- The Washington Times - Friday, January 6, 2017

ANALYSIS/OPINION:

A healthy amount of skepticism of our intelligence community, mainstream media and Democratic Party is warranted.

I accept, without a doubt, that the Russians tried to meddle in our election last year and hacked into the private email accounts of the Democratic National Committee, Hillary Clinton’s campaign chairman John Podesta and the Democratic Congressional Campaign Committee.

Retaliatory actions against Russia are justified. Just like they were against China when it hacked into the Office of Personnel Management in 2015, where it stole the personal information of 20 million current and retired federal employees. Yet, the U.S. decided to sit that one out.

The Chinese, Russians and North Korea have been hacking the U.S. for years.

In 2012, then-Defense Secretary Leon E. Panettta warned the U.S. was facing a possible “cyber-Pearl Harbor,” and was increasingly vulnerable to international hackers who could dismantle the nation’s electric grid, transportation system, financial networks and government.

“Electricity grid in U.S. penetrated by Spies,” a Wall Street Journal article read — dated April, 8, 2009.

“State Department email system hacked, shut down,” a November 2014 CBS News headline reported. “Earlier attacks have been blamed on Russian or Chinese attackers, although their origin has never been publicly confirmed,” the article said.

Republicans have — for years —- advocated for a stronger international response to the unending hacking, but were put down by the Obama administration.

“Russia’s cyber-attacks are no surprise to the House Intelligence Committee, which has been closely monitoring Russia’s belligerence for years,” House Intelligence Committee Chairman Rep. Devin Nunes said in a Dec. 9 statement. “Unfortunately the Obama administration, dedicated to delusions of ‘resetting’ relations with Russia, ignored pleas by numerous Intelligence Committee members to take more forceful action against the Kremlin’s aggression. It appears, however, that after eight years the administration has suddenly awoken to the threat.”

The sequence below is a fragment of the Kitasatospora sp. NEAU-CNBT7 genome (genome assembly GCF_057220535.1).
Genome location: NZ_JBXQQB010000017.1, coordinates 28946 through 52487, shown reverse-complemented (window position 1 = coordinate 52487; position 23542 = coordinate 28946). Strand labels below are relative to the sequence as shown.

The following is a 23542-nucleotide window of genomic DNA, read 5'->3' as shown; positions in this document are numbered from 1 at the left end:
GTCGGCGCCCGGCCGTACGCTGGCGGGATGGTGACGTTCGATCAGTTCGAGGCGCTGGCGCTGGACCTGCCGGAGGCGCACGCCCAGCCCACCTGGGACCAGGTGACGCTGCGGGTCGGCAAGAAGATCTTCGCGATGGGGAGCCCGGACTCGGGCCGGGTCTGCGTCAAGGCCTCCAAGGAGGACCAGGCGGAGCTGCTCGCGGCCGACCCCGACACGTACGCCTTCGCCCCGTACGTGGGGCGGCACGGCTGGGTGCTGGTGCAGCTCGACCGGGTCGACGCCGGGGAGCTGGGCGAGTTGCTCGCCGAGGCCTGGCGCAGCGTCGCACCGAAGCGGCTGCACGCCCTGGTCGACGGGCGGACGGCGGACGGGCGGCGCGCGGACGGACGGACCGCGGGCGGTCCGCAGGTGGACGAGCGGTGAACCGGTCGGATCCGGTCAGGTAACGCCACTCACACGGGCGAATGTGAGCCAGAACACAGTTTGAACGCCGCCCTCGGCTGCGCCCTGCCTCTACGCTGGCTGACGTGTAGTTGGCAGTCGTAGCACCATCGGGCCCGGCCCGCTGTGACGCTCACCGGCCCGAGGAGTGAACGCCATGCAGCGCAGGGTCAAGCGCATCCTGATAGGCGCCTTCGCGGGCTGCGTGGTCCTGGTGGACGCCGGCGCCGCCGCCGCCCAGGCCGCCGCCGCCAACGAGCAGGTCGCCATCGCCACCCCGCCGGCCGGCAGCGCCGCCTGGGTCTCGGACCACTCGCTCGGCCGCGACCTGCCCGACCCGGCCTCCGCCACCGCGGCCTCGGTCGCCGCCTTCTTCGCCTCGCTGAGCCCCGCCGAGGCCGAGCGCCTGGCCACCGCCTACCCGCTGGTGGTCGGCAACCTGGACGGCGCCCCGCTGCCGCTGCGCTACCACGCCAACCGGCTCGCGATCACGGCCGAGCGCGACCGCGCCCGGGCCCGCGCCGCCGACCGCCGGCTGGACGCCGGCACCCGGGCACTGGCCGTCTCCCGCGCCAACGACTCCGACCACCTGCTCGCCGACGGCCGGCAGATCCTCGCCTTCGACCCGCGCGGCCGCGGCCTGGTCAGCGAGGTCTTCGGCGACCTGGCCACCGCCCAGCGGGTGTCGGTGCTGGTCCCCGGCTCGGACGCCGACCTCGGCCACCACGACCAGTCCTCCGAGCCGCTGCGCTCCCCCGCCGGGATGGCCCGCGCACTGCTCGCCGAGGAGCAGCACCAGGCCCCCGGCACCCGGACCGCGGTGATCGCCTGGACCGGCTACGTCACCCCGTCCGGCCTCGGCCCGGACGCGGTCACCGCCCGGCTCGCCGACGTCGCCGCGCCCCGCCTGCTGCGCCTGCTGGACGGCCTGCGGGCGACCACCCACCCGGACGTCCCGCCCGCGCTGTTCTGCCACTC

Indeed.

The Russian hacking has been catapulted on the front-page of every paper, and is being defined as the crisis of our time — because, at this moment, the topic is advantageous to the Democratic Party.

It reeks of partisanship and politics.

How and why did The Washington Post get and publish the classified report President Obama received yesterday into the Russian meddling, before President-Elect Donald Trump was briefed on the matter on Friday?

Did the White House or the intelligence community leak the information in an effort to put Mr. Trump on the defense? To try to mitigate and control his reaction to the report?

It wouldn’t be the first time the Obama administration has bent the intelligence community for its own political gain.

House Republicans felt the administration tried to slow-walk and obfuscate their investigation into what led to the deaths of four Americans, including Ambassador J. Christopher Stevens, in Benghazi back in 2012.

The administration blamed a viral video for the uprising in Libya, when in truth, it was a terrorist attack on the U.S. compound. Republican lawmakers found it especially difficult to extract information from the administration to try to discern the intelligence community’s role in the cover-up.

Then, in August, a government report found the U.S. Central Command altered its intelligence reports to make President Obama’s war on the Islamic State look better than it was.

Rather than reporting to the White House and other intelligence agencies what the status on the ground was, intelligence analysts painted a rosier picture, including the readiness of Iraqi security forces and the success of the bombing campaign in Iraq and Syria.

Lastly, the Obama administration has refused to release the papers regarding the killing of Osama Bin Laden. Republicans have pushed for the declassification of the papers and documents recovered when U.S. forces killed the al Qaeda leader in 2011.

Mr. Dunes, in September, threatened to take the unprecedented tactic of subpoenaing the files from the intelligence community. He said the law required them to comply nearly two years ago based on the Section 313 of the Intelligence Authorization Act, which mandated a “complete declassification of the Abbottabad documents within 120 days.”

It’s estimated that more than 1 million Bin Laden documents remain unreleased, for whatever reason.

So yes, it’s warranted to question the intelligence communities motives, the sway the White House has over it, and whether our national security has become politicized or not.

It will then be up to Mr. Trump to decide what the best actions will be moving forward.

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